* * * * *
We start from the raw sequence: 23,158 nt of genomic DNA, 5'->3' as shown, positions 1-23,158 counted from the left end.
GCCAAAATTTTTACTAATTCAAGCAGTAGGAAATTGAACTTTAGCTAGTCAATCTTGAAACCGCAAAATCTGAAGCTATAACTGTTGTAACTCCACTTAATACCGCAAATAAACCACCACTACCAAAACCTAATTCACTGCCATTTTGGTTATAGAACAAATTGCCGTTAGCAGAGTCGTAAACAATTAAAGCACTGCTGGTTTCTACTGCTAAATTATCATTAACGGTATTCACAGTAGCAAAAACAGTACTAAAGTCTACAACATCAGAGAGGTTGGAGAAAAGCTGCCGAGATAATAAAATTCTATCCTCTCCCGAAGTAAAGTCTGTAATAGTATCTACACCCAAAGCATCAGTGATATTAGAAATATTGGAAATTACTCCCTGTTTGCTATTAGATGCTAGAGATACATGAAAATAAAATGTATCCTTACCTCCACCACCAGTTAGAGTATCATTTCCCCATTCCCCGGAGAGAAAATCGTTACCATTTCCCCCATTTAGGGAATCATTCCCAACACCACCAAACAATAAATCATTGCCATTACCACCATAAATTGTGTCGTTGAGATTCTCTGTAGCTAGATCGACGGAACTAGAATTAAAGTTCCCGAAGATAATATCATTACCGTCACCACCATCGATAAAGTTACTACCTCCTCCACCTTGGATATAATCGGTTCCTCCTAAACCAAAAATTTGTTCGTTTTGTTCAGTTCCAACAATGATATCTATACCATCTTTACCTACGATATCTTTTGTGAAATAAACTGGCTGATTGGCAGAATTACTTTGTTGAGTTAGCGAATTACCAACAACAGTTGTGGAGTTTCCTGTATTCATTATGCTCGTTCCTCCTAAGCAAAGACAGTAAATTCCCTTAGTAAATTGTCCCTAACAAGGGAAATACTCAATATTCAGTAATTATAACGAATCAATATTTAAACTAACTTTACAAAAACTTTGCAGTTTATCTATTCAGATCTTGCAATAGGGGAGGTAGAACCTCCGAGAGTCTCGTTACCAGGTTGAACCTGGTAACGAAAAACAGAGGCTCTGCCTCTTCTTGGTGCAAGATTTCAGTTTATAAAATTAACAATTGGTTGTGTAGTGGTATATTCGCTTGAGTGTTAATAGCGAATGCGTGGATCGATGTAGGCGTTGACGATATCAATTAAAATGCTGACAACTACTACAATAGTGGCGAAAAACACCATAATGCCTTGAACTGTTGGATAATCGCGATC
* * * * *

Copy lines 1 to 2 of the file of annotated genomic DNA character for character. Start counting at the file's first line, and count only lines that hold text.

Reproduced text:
We start from the raw sequence: 23,158 nt of genomic DNA, 5'->3' as shown, positions 1-23,158 counted from the left end.
GCCAAAATTTTTACTAATTCAAGCAGTAGGAAATTGAACTTTAGCTAGTCAATCTTGAAACCGCAAAATCTGAAGCTATAACTGTTGTAACTCCACTTAATACCGCAAATAAACCACCACTACCAAAACCTAATTCACTGCCATTTTGGTTATAGAACAAATTGCCGTTAGCAGAGTCGTAAACAATTAAAGCACTGCTGGTTTCTACTGCTAAATTATCATTAACGGTATTCACAGTAGCAAAAACAGTACTAAAGTCTACAACATCAGAGAGGTTGGAGAAAAGCTGCCGAGATAATAAAATTCTATCCTCTCCCGAAGTAAAGTCTGTAATAGTATCTACACCCAAAGCATCAGTGATATTAGAAATATTGGAAATTACTCCCTGTTTGCTATTAGATGCTAGAGATACATGAAAATAAAATGTATCCTTACCTCCACCACCAGTTAGAGTATCATTTCCCCATTCCCCGGAGAGAAAATCGTTACCATTTCCCCCATTTAGGGAATCATTCCCAACACCACCAAACAATAAATCATTGCCATTACCACCATAAATTGTGTCGTTGAGATTCTCTGTAGCTAGATCGACGGAACTAGAATTAAAGTTCCCGAAGATAATATCATTACCGTCACCACCATCGATAAAGTTACTACCTCCTCCACCTTGGATATAATCGGTTCCTCCTAAACCAAAAATTTGTTCGTTTTGTTCAGTTCCAACAATGATATCTATACCATCTTTACCTACGATATCTTTTGTGAAATAAACTGGCTGATTGGCAGAATTACTTTGTTGAGTTAGCGAATTACCAACAACAGTTGTGGAGTTTCCTGTATTCATTATGCTCGTTCCTCCTAAGCAAAGACAGTAAATTCCCTTAGTAAATTGTCCCTAACAAGGGAAATACTCAATATTCAGTAATTATAACGAATCAATATTTAAACTAACTTTACAAAAACTTTGCAGTTTATCTATTCAGATCTTGCAATAGGGGAGGTAGAACCTCCGAGAGTCTCGTTACCAGGTTGAACCTGGTAACGAAAAACAGAGGCTCTGCCTCTTCTTGGTGCAAGATTTCAGTTTATAAAATTAACAATTGGTTGTGTAGTGGTATATTCGCTTGAGTGTTAATAGCGAATGCGTGGATCGATGTAGGCGTTGACGATATCAATTAAAATGCTGACAACTACTACAATAGTGGCGAAAAACACCATAATGCCTTGAACTGTTGGATAATCGCGATC